RCP survey highlights workload, morale, and patient safety concerns

Authors: Abi Rimmer 

Publication date:  16 III 2017


The Royal College of Physicians has published a report highlighting physicians’ concerns about high workloads, low staff morale, and risks to patient safety.

The report, launched on Thursday 16 March at the college’s annual conference in Manchester, includes the results of a survey of college members conducted online between 9 January and 3 February.[1]

Of the 2101 physicians who responded to the survey, 55% said that they believed that the safety of patients had deteriorated over the past 12 months, and 60% said that they experienced delays in transfers of care from their service. Nearly three quarters (74%) of respondents said that they were worried about the ability of their service to deliver safe care to patients in the next 12 months.

Overall, 82% of physicians who responded said that they believed that the workforce was demoralised, and 84% said that they were experiencing staff shortages across their team. Less than half of physicians (47%) said that they believed that doctors in their trust were confident about speaking up about concerns.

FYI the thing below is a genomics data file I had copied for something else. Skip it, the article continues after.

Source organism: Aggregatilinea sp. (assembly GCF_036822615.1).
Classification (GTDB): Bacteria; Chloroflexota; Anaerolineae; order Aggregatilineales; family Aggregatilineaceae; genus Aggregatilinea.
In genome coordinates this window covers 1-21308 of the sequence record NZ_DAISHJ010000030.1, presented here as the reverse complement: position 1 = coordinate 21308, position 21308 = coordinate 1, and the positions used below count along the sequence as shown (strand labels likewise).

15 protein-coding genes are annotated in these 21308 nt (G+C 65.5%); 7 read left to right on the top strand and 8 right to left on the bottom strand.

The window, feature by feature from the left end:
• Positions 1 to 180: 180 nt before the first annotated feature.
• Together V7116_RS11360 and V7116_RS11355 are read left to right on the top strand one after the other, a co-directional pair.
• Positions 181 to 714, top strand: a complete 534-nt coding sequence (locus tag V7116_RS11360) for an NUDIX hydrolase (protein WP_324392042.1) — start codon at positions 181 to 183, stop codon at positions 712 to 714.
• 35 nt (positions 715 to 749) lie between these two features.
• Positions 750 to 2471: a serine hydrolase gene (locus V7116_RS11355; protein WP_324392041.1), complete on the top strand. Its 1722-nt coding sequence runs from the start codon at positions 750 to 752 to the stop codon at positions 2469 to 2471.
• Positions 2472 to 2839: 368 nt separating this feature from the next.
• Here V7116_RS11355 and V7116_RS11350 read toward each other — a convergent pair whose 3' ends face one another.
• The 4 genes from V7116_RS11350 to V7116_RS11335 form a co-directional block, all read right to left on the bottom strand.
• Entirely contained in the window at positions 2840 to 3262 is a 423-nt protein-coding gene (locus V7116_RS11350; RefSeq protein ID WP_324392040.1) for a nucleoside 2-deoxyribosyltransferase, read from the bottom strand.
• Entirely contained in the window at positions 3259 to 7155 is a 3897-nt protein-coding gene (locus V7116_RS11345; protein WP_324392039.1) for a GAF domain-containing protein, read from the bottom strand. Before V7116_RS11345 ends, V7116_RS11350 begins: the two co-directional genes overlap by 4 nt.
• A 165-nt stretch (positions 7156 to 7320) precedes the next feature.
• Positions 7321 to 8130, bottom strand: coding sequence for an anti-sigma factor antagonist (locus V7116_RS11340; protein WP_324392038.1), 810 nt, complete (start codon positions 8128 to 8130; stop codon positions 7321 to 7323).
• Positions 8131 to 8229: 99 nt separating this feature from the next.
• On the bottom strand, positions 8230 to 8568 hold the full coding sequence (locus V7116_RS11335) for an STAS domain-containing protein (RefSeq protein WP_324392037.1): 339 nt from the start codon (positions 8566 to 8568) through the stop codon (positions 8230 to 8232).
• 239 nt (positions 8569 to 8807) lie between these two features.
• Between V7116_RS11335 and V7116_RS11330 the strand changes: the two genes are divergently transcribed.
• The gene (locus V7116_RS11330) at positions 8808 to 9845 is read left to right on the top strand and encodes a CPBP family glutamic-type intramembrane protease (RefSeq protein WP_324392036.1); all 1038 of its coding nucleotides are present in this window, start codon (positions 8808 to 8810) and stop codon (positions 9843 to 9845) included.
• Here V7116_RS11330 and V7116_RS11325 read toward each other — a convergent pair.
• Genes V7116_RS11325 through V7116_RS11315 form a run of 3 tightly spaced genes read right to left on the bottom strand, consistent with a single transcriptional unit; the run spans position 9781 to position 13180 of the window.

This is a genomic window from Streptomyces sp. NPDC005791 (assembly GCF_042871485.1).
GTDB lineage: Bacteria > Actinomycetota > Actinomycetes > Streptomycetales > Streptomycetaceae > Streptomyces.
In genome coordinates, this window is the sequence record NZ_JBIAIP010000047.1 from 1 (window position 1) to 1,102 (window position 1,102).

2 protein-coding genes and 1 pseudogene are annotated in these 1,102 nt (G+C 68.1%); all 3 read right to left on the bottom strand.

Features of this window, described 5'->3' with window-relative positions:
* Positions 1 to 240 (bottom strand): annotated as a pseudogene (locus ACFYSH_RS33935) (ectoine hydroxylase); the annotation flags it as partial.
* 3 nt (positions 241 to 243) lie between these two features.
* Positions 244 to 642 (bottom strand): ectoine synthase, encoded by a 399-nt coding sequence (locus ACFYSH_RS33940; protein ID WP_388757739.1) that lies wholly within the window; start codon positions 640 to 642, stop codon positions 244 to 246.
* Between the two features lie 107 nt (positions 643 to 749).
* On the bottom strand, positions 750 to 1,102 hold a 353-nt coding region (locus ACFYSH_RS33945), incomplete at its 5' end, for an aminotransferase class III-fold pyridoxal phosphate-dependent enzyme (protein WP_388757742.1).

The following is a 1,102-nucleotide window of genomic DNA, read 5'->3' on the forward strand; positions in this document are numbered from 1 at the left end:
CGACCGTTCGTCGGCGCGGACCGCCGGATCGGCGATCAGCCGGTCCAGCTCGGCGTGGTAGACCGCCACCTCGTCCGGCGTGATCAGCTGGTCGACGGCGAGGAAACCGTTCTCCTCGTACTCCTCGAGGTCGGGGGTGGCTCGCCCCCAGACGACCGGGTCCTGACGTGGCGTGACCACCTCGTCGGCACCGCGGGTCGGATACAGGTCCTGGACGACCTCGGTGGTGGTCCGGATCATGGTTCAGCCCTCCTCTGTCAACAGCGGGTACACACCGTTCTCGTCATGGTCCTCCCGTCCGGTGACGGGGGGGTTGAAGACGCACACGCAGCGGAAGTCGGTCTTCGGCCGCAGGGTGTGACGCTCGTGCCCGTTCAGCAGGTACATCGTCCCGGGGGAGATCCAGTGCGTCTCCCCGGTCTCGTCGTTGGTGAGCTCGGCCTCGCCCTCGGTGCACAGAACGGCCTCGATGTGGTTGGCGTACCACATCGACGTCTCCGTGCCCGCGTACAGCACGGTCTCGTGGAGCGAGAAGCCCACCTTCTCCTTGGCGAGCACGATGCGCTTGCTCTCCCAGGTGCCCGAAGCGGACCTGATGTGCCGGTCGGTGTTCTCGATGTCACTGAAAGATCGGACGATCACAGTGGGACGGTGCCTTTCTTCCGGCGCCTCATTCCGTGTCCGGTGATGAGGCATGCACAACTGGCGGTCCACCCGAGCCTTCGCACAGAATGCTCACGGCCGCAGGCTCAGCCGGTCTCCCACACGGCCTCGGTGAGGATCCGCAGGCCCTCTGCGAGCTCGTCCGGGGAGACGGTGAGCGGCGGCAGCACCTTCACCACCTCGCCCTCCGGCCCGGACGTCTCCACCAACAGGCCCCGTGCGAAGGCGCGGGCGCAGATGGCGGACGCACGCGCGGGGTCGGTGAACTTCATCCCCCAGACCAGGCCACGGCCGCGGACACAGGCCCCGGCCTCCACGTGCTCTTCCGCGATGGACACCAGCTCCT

In its report the college said that the UK needed to invest in and value its healthcare workforce by ensuring that enough doctors were being trained. It argued that workloads needed to be balanced and realigned across the medical workforce and that trainees should be incentivised to work in acute care and general medicine.

The college also called for realistic targets for NHS efficiency savings and for investment in the long term sustainability of the NHS and social care. The report said, “We need a significant increase in investment in social care, specifically better step-down provision to facilitate patients’ transition out of hospital into community or other care settings.

“[We need] to allow time in job plans for physicians to build links across teams and settings, and to collaborate and innovate, [and we need] to ensure that sustainability and transformation plans (STPs) reflect current need as well as future aspirations, with doctors contributing to future planning through their local STP.”

References

  1. Royal College of Physicians. NHS reality check: delivering care under pressure. 2017. [Link] .

Abi Rimmer BMJ Careers

 arimmer@bmj.com

Cite this as BMJ Careers ; doi: